Beaglebone.org’s $45 BeagleBone Black module runs a 1-GHz Texas Instruments AM3359 processor based on an Arm Cortex-A8 core (Fig. 1). It’s faster than the original BeagleBone (see “BeagleBone Features Sitara AM335x ARM Cortex-A8 Microprocessor” at engineeringtv.com), but it uses less power. BeagleBoard demonstrated how the Black can run off the USB connection at Design West in San Jose.
The AM3359 is a multicore device. In addition to the Cortex-A8, it has two programmable real-time units (PRUs) designed for peripheral control. These PRUs have their own RAM and can be programmed in PRU assembler. They also can handle chores like motor control offloading the host processor. The module includes a Cortex-M3 used for power management. And, it can provide secure boot capability.
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The platform comes with Angstrom Linux in an on-board 2-Gbyte eMMC memory chip. The BeagleBone Black still has a MicroSD slot, but eMMC is faster and more reliable. The eMMC is large enough to run a number of operating systems including Ubuntu Linux and Android. The switch to eMMC also saved money because the platform no longer comes with a MicroSD flash card.
The module has 512 Mbytes of 400-MHz DDR3 memory, which reduces power consumption while improving performance. It also has a microHDMI socket as well as USB host and client interfaces. It comes with a USB cable and a 10/100 Ethernet port, but no Ethernet cable. The pair of headers provides access to the chip’s other interfaces.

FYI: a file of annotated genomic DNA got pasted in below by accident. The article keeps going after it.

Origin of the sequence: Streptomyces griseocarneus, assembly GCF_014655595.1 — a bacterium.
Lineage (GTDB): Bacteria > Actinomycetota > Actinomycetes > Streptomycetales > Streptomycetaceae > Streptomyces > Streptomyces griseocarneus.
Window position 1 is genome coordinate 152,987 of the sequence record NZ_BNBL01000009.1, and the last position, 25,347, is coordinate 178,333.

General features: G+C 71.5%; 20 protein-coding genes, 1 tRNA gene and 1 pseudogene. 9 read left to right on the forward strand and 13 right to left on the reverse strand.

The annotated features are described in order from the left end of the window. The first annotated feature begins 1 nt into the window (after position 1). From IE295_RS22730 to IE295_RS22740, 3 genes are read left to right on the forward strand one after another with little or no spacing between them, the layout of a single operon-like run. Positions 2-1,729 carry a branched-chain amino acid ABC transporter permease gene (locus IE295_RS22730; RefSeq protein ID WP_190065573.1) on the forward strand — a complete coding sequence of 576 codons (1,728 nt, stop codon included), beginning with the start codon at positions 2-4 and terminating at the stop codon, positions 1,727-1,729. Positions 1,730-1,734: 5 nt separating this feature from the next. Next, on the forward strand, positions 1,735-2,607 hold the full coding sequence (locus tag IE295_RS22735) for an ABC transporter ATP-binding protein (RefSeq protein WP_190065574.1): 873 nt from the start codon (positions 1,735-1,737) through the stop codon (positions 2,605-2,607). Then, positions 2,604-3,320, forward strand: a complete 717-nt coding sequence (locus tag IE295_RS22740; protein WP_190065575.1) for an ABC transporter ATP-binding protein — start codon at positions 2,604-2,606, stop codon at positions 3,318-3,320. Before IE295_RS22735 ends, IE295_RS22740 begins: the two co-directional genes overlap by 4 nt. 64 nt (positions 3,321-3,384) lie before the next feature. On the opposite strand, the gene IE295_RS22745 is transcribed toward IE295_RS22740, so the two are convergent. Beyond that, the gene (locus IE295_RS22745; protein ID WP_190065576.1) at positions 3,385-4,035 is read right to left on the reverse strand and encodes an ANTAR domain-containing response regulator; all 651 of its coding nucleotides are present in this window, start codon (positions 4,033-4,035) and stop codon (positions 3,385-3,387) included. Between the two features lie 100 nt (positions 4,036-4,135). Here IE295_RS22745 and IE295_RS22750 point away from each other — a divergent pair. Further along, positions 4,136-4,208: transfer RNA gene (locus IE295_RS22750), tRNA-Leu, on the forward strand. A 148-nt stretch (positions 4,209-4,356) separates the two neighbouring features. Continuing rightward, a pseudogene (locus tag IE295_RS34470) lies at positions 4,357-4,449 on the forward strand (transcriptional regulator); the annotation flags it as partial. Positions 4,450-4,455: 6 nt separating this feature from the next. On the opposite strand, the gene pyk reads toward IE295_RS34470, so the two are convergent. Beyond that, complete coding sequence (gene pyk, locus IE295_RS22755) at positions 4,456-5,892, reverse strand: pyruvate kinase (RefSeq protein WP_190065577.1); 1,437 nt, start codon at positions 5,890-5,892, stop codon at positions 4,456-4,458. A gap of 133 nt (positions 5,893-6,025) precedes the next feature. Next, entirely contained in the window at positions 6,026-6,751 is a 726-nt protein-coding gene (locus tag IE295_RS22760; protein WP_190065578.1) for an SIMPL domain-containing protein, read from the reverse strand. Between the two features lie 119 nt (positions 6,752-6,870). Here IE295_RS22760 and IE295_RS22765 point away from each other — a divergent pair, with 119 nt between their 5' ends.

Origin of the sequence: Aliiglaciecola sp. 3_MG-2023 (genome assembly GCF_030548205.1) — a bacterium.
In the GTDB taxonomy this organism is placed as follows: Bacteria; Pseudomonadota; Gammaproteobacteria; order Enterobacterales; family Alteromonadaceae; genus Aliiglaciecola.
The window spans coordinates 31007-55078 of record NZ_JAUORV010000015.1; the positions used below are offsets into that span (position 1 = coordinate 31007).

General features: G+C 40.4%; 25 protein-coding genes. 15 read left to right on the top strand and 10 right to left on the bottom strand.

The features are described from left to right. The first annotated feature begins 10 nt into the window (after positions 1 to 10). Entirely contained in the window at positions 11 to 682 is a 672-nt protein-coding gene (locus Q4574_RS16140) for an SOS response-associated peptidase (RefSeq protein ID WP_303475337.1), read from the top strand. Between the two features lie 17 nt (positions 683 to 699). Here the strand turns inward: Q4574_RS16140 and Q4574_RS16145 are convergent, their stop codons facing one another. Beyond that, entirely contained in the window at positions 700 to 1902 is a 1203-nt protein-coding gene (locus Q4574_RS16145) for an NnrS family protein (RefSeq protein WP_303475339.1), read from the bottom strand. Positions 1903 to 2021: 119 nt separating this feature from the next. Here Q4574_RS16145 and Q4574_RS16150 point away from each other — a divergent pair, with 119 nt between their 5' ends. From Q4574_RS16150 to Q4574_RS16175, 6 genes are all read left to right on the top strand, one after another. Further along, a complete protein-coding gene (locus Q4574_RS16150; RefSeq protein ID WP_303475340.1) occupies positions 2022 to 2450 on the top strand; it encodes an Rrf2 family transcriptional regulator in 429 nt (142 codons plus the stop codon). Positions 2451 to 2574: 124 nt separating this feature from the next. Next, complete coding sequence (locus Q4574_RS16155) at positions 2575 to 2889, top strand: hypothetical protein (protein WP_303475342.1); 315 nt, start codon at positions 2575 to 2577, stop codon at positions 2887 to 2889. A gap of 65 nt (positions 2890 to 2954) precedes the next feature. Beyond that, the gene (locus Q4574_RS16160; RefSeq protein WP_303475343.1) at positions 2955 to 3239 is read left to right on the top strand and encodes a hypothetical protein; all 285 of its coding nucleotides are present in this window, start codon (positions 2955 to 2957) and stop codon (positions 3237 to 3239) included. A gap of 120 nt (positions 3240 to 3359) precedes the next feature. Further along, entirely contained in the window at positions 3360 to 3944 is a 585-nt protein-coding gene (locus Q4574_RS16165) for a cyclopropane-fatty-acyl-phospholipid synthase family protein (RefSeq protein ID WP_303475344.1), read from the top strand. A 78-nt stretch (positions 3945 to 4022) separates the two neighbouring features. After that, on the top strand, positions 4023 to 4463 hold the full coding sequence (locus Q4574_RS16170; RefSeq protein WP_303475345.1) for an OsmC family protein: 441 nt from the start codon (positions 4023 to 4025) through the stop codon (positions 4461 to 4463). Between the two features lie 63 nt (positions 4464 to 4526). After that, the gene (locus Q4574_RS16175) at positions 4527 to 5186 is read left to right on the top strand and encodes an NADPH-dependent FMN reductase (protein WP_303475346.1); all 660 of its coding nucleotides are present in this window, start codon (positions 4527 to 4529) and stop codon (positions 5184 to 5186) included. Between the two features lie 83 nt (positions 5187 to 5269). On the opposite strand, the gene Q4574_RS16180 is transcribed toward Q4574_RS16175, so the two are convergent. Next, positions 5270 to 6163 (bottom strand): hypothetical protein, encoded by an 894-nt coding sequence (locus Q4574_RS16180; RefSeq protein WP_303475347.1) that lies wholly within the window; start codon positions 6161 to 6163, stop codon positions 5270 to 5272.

The headers allow “capes” or expansion boards to be plugged into the BeagleBone Black. Capes will work with either BeagleBone. The wide variety of available capes includes open-source hardware designs. The BeagleBone design is also open source. Furthermore, the system supports serial debug. Cost savings led to the elimination of the JTAG header, but one can be soldered on if necessary.
The BeagleBone Black has Yacto project support as well as support for devicetree.org. The Yacto project is designed to bring commonality to embedded Linux. Devicetree.org provides a standard for defining device interfaces that would be portable across operating systems. The focus of the BeagleBone is education. It will be part of the Google Summer of Code 2013 event.
What is most impressive about getting started with the BeagleBone is Bonescript and the Bonescript Web site. The module comes with a browser that runs Bonescript and has remote processor calls (RPCs). The neat thing about this demonstration was how the Web site interface allows a user to control the module and do things like toggling LEDs.
The BeagleBone competes with popular platforms like Raspberry Pi (see “Hot Raspberry Pi” at electronicdesign.com) and higher-end Arduino modules like those based on Microchip’s 32-bit, MIPS-based microcontroller (see “PIC32 Arduino Modules” at electronicdesign.com).